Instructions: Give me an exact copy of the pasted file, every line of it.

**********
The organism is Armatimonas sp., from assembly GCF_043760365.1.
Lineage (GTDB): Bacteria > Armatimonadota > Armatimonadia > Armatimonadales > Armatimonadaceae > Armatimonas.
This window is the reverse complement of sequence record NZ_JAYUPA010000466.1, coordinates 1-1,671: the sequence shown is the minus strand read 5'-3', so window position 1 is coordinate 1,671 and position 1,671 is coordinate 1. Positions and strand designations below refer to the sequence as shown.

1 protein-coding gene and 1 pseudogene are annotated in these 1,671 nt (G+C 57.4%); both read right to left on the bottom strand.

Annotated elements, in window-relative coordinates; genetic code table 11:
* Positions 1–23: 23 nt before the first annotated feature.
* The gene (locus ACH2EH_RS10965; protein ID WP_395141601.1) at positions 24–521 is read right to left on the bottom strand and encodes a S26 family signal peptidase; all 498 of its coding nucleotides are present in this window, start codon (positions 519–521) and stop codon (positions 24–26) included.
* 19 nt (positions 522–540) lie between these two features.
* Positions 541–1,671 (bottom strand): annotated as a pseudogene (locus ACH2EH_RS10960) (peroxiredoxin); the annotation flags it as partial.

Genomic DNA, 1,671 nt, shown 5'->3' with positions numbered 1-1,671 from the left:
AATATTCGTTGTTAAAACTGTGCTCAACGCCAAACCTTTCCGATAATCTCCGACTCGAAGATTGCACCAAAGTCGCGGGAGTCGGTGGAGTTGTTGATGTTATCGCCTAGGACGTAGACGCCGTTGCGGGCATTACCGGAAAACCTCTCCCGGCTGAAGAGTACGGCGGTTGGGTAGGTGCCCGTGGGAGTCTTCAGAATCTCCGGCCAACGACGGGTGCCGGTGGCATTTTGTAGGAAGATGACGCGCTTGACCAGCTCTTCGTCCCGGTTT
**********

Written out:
The organism is Armatimonas sp., from assembly GCF_043760365.1.
Lineage (GTDB): Bacteria > Armatimonadota > Armatimonadia > Armatimonadales > Armatimonadaceae > Armatimonas.
This window is the reverse complement of sequence record NZ_JAYUPA010000466.1, coordinates 1-1,671: the sequence shown is the minus strand read 5'-3', so window position 1 is coordinate 1,671 and position 1,671 is coordinate 1. Positions and strand designations below refer to the sequence as shown.

1 protein-coding gene and 1 pseudogene are annotated in these 1,671 nt (G+C 57.4%); both read right to left on the bottom strand.

Annotated elements, in window-relative coordinates; genetic code table 11:
* Positions 1–23: 23 nt before the first annotated feature.
* The gene (locus ACH2EH_RS10965; protein ID WP_395141601.1) at positions 24–521 is read right to left on the bottom strand and encodes a S26 family signal peptidase; all 498 of its coding nucleotides are present in this window, start codon (positions 519–521) and stop codon (positions 24–26) included.
* 19 nt (positions 522–540) lie between these two features.
* Positions 541–1,671 (bottom strand): annotated as a pseudogene (locus ACH2EH_RS10960) (peroxiredoxin); the annotation flags it as partial.

Genomic DNA, 1,671 nt, shown 5'->3' with positions numbered 1-1,671 from the left:
AATATTCGTTGTTAAAACTGTGCTCAACGCCAAACCTTTCCGATAATCTCCGACTCGAAGATTGCACCAAAGTCGCGGGAGTCGGTGGAGTTGTTGATGTTATCGCCTAGGACGTAGACGCCGTTGCGGGCATTACCGGAAAACCTCTCCCGGCTGAAGAGTACGGCGGTTGGGTAGGTGCCCGTGGGAGTCTTCAGAATCTCCGGCCAACGACGGGTGCCGGTGGCATTTTGTAGGAAGATGACGCGCTTGACCAGCTCTTCGTCCCGGTTT